The U.S. solar industry employs 260,077 people, according to the latest National Solar Jobs Census. It’s probably a good guess that many of those solar workers have a strong desire to combat climate change and go green.
But that’s not necessarily the case for Temecula, California’s Horizon Solar Power. CEO Frank Kneller said while the installation company does like the added bonus of doing good for Mother Earth, the Great Recession was really the main reason his company entered solar. Founder Chip Polvoorde threw his strained construction company into the industry in 2008, and it turned out to be a great decision.
“We grew out of a construction business,” Kneller said. “Many other solar companies come to us when they have installations they can’t handle [because] we’re based in construction and we know how to install solar. As the business has grown, we’ve got a robust marketing and sales frontend attached to it.”
At last count, Horizon Solar Power has 650 employees working throughout Southern California almost 10 years since the company’s start. Kneller came on board as CEO in 2015 after Polvoorde decided to take a step back. His background running other consumer services and home improvement businesses has pushed Horizon to new levels.
“Solar seemed a logical place to hopefully bring some of the more common-sense things that we do in other home improvement businesses,” Kneller said. “When I came to solar, I was shocked by how long it took to get solar installed. Compare that to buying a car—you put in the commitment and somebody takes the keys away for four or five months? We really focus on velocity, shortening that time from the moment the homeowner wants to go solar and is excited about it to the time they see solar working.”
Horizon does do some commercial projects (each less than 3 MW), but residential installations are really the company’s specialty. Listed at No. 10 on the 2016 Top Solar Residential Contractors list, Horizon has found its success mostly in two California counties—Riverside and San Bernardino. There has been talk about expanding, but Kneller said he’s not concerned the Southern California market will dry up. The good thing—and sometimes bad—is that almost everyone in the area knows about solar.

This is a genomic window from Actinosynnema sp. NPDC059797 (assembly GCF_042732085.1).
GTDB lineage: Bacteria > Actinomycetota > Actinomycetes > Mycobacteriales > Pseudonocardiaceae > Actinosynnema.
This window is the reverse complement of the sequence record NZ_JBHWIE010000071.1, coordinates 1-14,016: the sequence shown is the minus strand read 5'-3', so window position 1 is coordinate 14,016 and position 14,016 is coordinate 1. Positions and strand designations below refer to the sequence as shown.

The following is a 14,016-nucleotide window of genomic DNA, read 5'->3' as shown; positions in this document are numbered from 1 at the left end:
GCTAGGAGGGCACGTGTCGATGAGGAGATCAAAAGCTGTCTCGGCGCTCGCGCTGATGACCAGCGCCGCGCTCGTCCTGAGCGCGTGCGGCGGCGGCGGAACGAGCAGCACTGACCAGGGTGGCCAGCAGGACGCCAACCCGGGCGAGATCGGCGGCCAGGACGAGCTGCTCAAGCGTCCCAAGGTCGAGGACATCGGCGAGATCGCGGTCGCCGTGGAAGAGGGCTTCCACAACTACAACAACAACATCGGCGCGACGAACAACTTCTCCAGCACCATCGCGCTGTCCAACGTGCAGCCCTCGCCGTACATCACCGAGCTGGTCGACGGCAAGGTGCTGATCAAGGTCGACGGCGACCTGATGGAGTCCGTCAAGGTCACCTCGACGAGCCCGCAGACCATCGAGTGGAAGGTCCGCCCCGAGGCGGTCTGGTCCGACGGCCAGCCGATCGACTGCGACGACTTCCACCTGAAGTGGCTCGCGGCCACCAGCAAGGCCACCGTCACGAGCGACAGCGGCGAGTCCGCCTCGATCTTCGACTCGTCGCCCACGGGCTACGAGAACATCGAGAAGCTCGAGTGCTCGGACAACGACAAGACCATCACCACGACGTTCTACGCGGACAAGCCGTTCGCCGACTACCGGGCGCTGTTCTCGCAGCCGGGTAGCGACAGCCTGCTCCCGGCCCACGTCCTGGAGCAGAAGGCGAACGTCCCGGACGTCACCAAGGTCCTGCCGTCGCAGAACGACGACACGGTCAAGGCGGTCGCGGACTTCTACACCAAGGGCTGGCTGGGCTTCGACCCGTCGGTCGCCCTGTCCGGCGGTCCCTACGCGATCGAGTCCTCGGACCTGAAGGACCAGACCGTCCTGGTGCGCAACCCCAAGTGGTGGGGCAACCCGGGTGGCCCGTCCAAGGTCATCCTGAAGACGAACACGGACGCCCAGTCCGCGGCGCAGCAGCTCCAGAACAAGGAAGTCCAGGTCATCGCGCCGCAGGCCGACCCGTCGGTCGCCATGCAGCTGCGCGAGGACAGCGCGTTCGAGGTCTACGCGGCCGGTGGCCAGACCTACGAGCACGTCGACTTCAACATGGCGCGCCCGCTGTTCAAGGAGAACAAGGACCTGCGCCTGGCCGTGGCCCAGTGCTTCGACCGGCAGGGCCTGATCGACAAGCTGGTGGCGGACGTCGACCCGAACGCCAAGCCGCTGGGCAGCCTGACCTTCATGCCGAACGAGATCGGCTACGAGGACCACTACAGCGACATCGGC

“One of the complaints of homeowners in Southern California is how many people have knocked on their door for solar. We have to be aware of that. It’s very competitive,” Kneller said. “You’re seeing a certain amount of fatigue. When the ITC was on the verge of going away, the airwaves were being pounded. One of the things we battle is just to get the consumer involved and excited about solar again after all of that. We have to say solar is like improving your kitchen or bathroom. It has value.”
Rather than overburden an already weary customer base, Horizon often lets its projects do the talking. The company has a robust referral program, rewarding customers $500 for their first referral, $1,000 for their second and $2,000 for their third. Kneller said he recently signed a check for someone’s seventh referral—something is clearly working for Horizon.
“People aren’t going to do it just for the money. They have to trust you,” he said. “They won’t recommend you if they aren’t happy. A lot of people don’t know anything about solar. Their parents never bought solar, no one they knew bought solar. Trust is a huge thing we have to build with our customers.”
Using his home improvement business knowledge, Kneller has helped Horizon Solar Power focus more attention on the customer experience. Along the way, he said he’s grown to love working in the solar industry.
“I’ve spent my whole career helping people to retain the value of their home or enhance it,” he said. “Some of those industries were probably not exciting—lawncare, pest control, foundation repair. When I told my two daughters I was getting into the solar industry, there was actually real excitement. It was doing something relevant to them. You’re providing an incredible benefit to the consumer and you’re doing something that’s helping the environment and future generations. It’s not just about providing a service or home improvement; it goes far beyond that.”